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expert reaction to preliminary report evaluating lateral flow viral antigen detection devices (LFDs)

A preliminary report, from the Joint PHE Porton Down & University of Oxford SARS-CoV-2 test development and validation cell, evaluates lateral flow viral antigen detection devices (LFDs) for mass community testing.


Prof Sebastian Johnston FMedSci, Professor of Respiratory Medicine & Allergy, Imperial College London, said:

“The headline of the press release is very misleading – it gives the impression that all lateral flow antigen tests have high-sensitivity following extensive clinical testing by PHE/Oxford. This is very far from the truth.

“31/40 devices were not evaluated in any detail as they failed initial testing – the precise fail criteria are not provided in this report but are assumed to be very poor sensitivity, and/or positive results with seasonal CoVs (poor specificity) and/or a high test failure frequency (failure to give a valid result).

“Only one of these 40 test devices is reported in any detail.

“This means that people buying such tests from online providers will have an 80%+ chance that what they are buying performs very poorly indeed.

“One single manufacturer’s test (the Innova SARS-CoV-2 Antigen rapid qualitative test) has results reported following extensive clinical testing.

“This single test had moderate sensitivity when used by trained healthcare-workers (73%). It had only 57.5% sensitivity when used by members of the public.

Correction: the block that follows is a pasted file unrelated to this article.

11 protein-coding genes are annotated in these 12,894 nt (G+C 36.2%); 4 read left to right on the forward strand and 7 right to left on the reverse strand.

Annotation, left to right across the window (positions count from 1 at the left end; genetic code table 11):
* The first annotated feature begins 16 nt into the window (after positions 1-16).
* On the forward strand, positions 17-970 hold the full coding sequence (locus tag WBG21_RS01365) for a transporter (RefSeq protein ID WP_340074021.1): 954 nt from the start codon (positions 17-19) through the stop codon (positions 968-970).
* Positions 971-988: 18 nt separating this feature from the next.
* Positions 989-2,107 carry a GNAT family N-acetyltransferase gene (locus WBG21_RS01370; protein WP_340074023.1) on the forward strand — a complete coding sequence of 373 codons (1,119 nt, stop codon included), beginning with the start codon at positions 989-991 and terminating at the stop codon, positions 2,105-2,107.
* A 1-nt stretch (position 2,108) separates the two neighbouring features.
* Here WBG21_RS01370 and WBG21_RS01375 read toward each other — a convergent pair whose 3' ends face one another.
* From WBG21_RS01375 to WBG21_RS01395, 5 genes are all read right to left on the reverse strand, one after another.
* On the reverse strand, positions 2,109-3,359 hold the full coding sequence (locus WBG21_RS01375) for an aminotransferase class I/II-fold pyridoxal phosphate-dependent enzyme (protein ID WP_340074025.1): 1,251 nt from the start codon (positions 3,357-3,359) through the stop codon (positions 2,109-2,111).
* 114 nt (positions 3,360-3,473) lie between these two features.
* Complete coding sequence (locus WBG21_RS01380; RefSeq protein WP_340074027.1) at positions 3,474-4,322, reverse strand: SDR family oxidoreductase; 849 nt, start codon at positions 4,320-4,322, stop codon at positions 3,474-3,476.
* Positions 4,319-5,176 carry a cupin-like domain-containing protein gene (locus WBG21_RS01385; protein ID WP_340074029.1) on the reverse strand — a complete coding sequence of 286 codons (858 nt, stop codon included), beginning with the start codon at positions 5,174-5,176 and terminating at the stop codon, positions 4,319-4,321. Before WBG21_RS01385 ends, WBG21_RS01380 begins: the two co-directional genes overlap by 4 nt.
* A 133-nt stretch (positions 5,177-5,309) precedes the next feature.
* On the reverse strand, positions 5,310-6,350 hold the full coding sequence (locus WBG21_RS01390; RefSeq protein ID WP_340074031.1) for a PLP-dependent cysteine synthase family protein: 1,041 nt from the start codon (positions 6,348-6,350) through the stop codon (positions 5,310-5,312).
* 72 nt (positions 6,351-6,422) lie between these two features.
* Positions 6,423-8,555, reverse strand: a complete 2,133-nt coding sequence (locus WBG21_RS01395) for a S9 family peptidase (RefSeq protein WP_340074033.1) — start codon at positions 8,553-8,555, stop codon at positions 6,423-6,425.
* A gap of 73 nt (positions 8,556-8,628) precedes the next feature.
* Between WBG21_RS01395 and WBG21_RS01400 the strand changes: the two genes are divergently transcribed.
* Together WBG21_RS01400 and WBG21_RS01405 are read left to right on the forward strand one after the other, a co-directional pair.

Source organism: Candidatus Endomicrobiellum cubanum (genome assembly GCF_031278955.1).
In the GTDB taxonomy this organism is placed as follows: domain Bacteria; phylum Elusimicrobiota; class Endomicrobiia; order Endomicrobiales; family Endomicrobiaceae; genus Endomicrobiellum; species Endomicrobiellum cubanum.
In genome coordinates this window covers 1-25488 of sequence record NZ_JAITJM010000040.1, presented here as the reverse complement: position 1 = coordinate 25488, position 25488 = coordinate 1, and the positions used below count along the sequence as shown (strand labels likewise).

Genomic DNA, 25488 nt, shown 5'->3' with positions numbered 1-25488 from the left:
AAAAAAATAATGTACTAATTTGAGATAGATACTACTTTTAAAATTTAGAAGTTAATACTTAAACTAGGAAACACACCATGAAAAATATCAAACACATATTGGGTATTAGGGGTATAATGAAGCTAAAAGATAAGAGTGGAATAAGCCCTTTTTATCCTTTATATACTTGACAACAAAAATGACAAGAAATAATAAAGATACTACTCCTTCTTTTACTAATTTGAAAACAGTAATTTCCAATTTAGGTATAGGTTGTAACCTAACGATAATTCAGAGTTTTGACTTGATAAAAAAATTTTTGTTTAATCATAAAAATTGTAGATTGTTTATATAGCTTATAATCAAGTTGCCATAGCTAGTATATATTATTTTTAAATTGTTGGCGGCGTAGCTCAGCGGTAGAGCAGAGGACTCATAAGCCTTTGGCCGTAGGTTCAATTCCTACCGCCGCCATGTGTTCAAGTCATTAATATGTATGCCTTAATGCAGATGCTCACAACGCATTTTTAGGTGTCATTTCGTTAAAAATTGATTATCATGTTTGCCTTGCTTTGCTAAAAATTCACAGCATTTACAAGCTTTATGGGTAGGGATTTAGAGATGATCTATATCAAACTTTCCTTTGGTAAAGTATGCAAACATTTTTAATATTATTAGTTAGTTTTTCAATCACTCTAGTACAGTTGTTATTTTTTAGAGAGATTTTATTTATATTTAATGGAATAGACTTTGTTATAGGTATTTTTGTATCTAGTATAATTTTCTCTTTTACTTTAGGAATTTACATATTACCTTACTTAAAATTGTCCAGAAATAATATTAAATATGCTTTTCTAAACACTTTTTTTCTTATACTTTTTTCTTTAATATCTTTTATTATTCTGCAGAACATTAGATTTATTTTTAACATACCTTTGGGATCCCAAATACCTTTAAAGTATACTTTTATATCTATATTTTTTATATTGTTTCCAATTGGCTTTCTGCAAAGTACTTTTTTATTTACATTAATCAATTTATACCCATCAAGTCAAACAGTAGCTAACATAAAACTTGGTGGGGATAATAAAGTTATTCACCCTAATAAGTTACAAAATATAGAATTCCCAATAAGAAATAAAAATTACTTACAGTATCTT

“The high specificity of the single test reported (99.68%) is relatively good news as it means relatively few people who do not have SARS-CoV-2 infection will have to isolate unnecessarily. That is still 32 people for every 10,000 people tested having to isolate unnecessarily. I would not wish to be one of those 32.

“The reported 95% sensitivity of that single test is only when used by a trained healthcare professional and only above virus loads of 100,000 RNA copies/mL. That’s a lot of viral RNA.

“Between 1,000 and 100,000 RNA copies/mL, when used by a trained healthcare professional, it only picked up 78%. Below 1,000, but still positive by PCR, when used by a trained healthcare professional, only 30%.

“Only 43 tests on asymptomatic people were performed, so this result is very preliminary.

“Yes it will be nice to have a single rapid test that can quickly detect people with high virus loads and get them isolated rapidly. This single test will not be good enough to say you are almost certainly negative, as its sensitivity is not good enough, especially in the hands of the general public.